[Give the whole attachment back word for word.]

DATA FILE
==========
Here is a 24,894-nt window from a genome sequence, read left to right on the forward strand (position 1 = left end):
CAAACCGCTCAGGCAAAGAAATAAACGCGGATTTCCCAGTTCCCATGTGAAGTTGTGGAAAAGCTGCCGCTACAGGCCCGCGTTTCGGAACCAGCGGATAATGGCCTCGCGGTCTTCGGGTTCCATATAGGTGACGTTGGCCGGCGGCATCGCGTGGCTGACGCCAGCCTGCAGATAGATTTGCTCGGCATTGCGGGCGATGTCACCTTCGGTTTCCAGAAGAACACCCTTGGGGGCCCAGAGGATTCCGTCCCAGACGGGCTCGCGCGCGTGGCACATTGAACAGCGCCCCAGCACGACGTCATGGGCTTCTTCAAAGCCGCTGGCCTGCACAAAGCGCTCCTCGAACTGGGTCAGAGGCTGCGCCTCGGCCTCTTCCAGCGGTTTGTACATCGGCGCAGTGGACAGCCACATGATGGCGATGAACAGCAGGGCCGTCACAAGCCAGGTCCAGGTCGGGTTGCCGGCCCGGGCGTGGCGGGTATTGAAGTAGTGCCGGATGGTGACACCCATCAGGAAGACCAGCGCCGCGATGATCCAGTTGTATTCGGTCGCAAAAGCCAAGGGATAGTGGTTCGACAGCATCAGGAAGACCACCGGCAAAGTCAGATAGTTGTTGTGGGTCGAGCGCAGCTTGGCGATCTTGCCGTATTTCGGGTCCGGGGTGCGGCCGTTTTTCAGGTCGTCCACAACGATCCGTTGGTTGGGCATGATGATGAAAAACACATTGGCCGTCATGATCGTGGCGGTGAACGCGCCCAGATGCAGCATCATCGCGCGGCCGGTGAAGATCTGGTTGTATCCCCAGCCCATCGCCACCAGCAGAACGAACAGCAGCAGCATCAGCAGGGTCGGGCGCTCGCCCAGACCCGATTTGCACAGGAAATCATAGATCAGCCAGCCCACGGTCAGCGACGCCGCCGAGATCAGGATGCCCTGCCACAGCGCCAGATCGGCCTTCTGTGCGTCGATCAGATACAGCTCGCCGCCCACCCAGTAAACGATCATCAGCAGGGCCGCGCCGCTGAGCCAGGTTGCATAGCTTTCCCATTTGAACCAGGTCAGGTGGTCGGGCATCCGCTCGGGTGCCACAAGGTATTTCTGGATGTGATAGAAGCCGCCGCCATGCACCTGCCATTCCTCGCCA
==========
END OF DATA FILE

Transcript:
Here is a 24,894-nt window from a genome sequence, read left to right on the forward strand (position 1 = left end):
CAAACCGCTCAGGCAAAGAAATAAACGCGGATTTCCCAGTTCCCATGTGAAGTTGTGGAAAAGCTGCCGCTACAGGCCCGCGTTTCGGAACCAGCGGATAATGGCCTCGCGGTCTTCGGGTTCCATATAGGTGACGTTGGCCGGCGGCATCGCGTGGCTGACGCCAGCCTGCAGATAGATTTGCTCGGCATTGCGGGCGATGTCACCTTCGGTTTCCAGAAGAACACCCTTGGGGGCCCAGAGGATTCCGTCCCAGACGGGCTCGCGCGCGTGGCACATTGAACAGCGCCCCAGCACGACGTCATGGGCTTCTTCAAAGCCGCTGGCCTGCACAAAGCGCTCCTCGAACTGGGTCAGAGGCTGCGCCTCGGCCTCTTCCAGCGGTTTGTACATCGGCGCAGTGGACAGCCACATGATGGCGATGAACAGCAGGGCCGTCACAAGCCAGGTCCAGGTCGGGTTGCCGGCCCGGGCGTGGCGGGTATTGAAGTAGTGCCGGATGGTGACACCCATCAGGAAGACCAGCGCCGCGATGATCCAGTTGTATTCGGTCGCAAAAGCCAAGGGATAGTGGTTCGACAGCATCAGGAAGACCACCGGCAAAGTCAGATAGTTGTTGTGGGTCGAGCGCAGCTTGGCGATCTTGCCGTATTTCGGGTCCGGGGTGCGGCCGTTTTTCAGGTCGTCCACAACGATCCGTTGGTTGGGCATGATGATGAAAAACACATTGGCCGTCATGATCGTGGCGGTGAACGCGCCCAGATGCAGCATCATCGCGCGGCCGGTGAAGATCTGGTTGTATCCCCAGCCCATCGCCACCAGCAGAACGAACAGCAGCAGCATCAGCAGGGTCGGGCGCTCGCCCAGACCCGATTTGCACAGGAAATCATAGATCAGCCAGCCCACGGTCAGCGACGCCGCCGAGATCAGGATGCCCTGCCACAGCGCCAGATCGGCCTTCTGTGCGTCGATCAGATACAGCTCGCCGCCCACCCAGTAAACGATCATCAGCAGGGCCGCGCCGCTGAGCCAGGTTGCATAGCTTTCCCATTTGAACCAGGTCAGGTGGTCGGGCATCCGCTCGGGTGCCACAAGGTATTTCTGGATGTGATAGAAGCCGCCGCCATGCACCTGCCATTCCTCGCCA